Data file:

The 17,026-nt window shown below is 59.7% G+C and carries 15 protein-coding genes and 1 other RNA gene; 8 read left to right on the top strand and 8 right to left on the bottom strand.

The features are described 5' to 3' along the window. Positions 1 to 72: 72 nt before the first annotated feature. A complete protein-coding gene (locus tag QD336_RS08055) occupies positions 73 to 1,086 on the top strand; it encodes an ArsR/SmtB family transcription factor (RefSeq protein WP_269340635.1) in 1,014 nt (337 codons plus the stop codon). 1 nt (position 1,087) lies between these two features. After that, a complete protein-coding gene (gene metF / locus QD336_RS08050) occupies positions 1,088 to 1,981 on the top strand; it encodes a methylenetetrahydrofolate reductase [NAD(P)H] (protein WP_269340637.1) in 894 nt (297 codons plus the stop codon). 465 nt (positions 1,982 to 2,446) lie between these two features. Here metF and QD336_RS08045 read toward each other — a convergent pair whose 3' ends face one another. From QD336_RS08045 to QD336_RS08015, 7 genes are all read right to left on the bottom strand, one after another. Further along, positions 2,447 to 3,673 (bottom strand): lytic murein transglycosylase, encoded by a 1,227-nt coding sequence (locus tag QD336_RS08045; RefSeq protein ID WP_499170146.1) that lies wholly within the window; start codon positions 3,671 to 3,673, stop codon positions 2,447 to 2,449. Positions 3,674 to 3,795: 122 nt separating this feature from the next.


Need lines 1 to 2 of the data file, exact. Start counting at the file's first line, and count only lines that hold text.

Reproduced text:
The 17,026-nt window shown below is 59.7% G+C and carries 15 protein-coding genes and 1 other RNA gene; 8 read left to right on the top strand and 8 right to left on the bottom strand.

The features are described 5' to 3' along the window. Positions 1 to 72: 72 nt before the first annotated feature. A complete protein-coding gene (locus tag QD336_RS08055) occupies positions 73 to 1,086 on the top strand; it encodes an ArsR/SmtB family transcription factor (RefSeq protein WP_269340635.1) in 1,014 nt (337 codons plus the stop codon). 1 nt (position 1,087) lies between these two features. After that, a complete protein-coding gene (gene metF / locus QD336_RS08050) occupies positions 1,088 to 1,981 on the top strand; it encodes a methylenetetrahydrofolate reductase [NAD(P)H] (protein WP_269340637.1) in 894 nt (297 codons plus the stop codon). 465 nt (positions 1,982 to 2,446) lie between these two features. Here metF and QD336_RS08045 read toward each other — a convergent pair whose 3' ends face one another. From QD336_RS08045 to QD336_RS08015, 7 genes are all read right to left on the bottom strand, one after another. Further along, positions 2,447 to 3,673 (bottom strand): lytic murein transglycosylase, encoded by a 1,227-nt coding sequence (locus tag QD336_RS08045; RefSeq protein ID WP_499170146.1) that lies wholly within the window; start codon positions 3,671 to 3,673, stop codon positions 2,447 to 2,449. Positions 3,674 to 3,795: 122 nt separating this feature from the next.